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Genetic and Rare Diseases Information Center (GARD)

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Primary lateral sclerosis


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Overview

What is primary lateral sclerosis?

What are the signs and symptoms of primary lateral sclerosis?

How is primary lateral sclerosis diagnosed?

What is primary lateral sclerosis?

Primary lateral sclerosis is a type of motor neuron disease, where nerve cells that control voluntary muscle movement breakdown and die. In primary lateral sclerosis only the upper motor neurons in the brain are affected. Symptoms often begin with problems in the legs (e.g., weakness, stiffness, spasticity, and balance problems), but may also start with hand clumsiness and changes in speech. The symptoms worsen gradually over time, however people with this condition have a normal life expectancy. Progression of symptoms varies from person to person, some people retain the ability to walk without assistance, others eventually require assistive devices such as canes or wheelchairs. Diagnosis requires extensive testing to exclude other diseases. Treatment may include baclofen and tizanidine to reduce spasticity, quinine or phenytoin to reduce cramps, as well as physical and speech therapy as required.[1]
Last updated: 1/22/2010

What are the signs and symptoms of primary lateral sclerosis?

Primary lateral sclerosis (PLS) causes weakness in the voluntary muscles, such as those used to control the legs, arms and tongue. PLS can happen at any age, but it is more common after age 40. A subtype of PLS, known as juvenile primary lateral sclerosis, begins in early childhood. PLS is often mistaken for another, more common motor neuron disease called amyotrophic lateral sclerosis (ALS). However, primary lateral sclerosis progresses more slowly than ALS, and in most cases is not considered fatal.[2]

Signs and symptoms of PLS typically take years to progress.[2] The hallmark of PLS is progressive weakness and spasticity of voluntary muscles. The first symptoms are often tripping or difficulty lifting the legs. Other people may be the first to notice a change in the affected person's gait. Occasionally, speaking (dysarthria) and swallowing (dysphasia) difficulties, or arm weakness are the first symptoms. Speech problems can begin with hoarseness, a reduced rate of speaking, excessive clearing of the throat, or slurred speech when a person is tired. In some cases, speech becomes so slurred that others cannot understand it. Drooling can be a problem as well due to weakened bulbar muscles.[3] Many people report painful muscle spasms and other pain. Other common symptoms may include hyperactive reflexes and Babinkski's sign. Wherever symptoms originate, the legs, arms, hands, and speech and swallowing muscles are eventually affected. As the disease progresses, assistive devices such as canes, walkers or wheelchairs are typically needed.[3]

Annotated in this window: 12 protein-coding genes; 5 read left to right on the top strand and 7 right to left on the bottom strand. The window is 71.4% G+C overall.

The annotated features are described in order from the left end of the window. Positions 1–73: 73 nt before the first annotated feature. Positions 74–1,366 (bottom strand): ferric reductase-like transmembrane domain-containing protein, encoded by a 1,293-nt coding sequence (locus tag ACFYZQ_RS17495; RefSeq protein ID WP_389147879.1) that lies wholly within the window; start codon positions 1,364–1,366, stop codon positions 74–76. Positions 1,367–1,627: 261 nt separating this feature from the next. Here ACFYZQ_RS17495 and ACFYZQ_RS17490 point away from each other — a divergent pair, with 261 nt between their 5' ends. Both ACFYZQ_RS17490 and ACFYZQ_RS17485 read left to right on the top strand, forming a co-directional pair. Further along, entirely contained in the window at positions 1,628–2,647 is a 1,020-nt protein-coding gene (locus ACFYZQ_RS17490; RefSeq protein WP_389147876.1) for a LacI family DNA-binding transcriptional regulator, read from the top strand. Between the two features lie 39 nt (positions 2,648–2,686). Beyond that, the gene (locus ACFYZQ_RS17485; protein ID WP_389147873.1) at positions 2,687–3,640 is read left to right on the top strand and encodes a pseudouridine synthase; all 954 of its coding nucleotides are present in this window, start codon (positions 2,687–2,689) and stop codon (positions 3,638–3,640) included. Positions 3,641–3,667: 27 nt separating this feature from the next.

Last updated: 3/30/2011

How is primary lateral sclerosis diagnosed?

There is no single test that confirms a diagnosis of primary lateral sclerosis (PLS). Because the disease can mimic signs and symptoms of other neurological diseases such as multiple sclerosis and amyotrophic lateral sclerosis (ALS), several tests are done to rule out other diseases. After taking a careful record of an individual's medical history and performing a complete neurological examination, a doctor may order the following tests:
  • Blood work. Blood tests are done to check for infections or other possible causes of muscle weakness.
  • Magnetic resonance imaging (MRI) of the brain and spine. An MRI or other imaging tests may reveal signs of nerve cell degeneration and look for other causes of symptoms, such as structural abnormalities, spinal cord compression, multiple sclerosis and spinal cord tumors.
  • Motor and sensory nerve conduction studies. These tests use a low amount of electrical current to test how quickly the nerves carry impulses through the body, and can indicate damage to nerve cells.
  • Electromyogram (EMG). During this test, the doctor inserts a needle electrode through the skin into various muscles. The electrical activity of the muscles is evaluated when they contract and when they're at rest. This test can measure the involvement of lower motor neurons, which can help to differentiate between PLS and ALS.
  • Cerebrospinal fluid (CSF) analysis. An analysis of the CSF, which is taken during a lumbar puncture in the lower back, can help to rule out multiple sclerosis and other causes of spasticity.[2]
After other diseases are ruled out, a doctor may make a preliminary diagnosis of PLS. Sometimes doctors wait three to four years before being sure of the diagnosis, because early ALS can look just like PLS until additional symptoms surface a few years later.[2]
Last updated: 6/6/2011

References
  1. NINDS Primary Lateral Sclerosis Information Page. National Institute of Neurological Disorders and Stroke. 2009; http://www.ninds.nih.gov/disorders/primary_lateral_sclerosis/primary_lateral_sclerosis.htm. Accessed 1/21/2010.
  2. Primary lateral sclerosis (PLS). Mayo Clinic. October 16, 2010; http://www.mayoclinic.com/health/primary-lateral-sclerosis/DS01115. Accessed 3/30/2011.
  3. John Fink. About PLS (Primary Lateral Sclerosis). Spastic Paraplegia Foundation. 2011; http://www.sp-foundation.org/pls.html. Accessed 3/30/2011.


See Disclaimer regarding information on this site. Some links on this page may take you to organizations outside of the National Institutes of Health.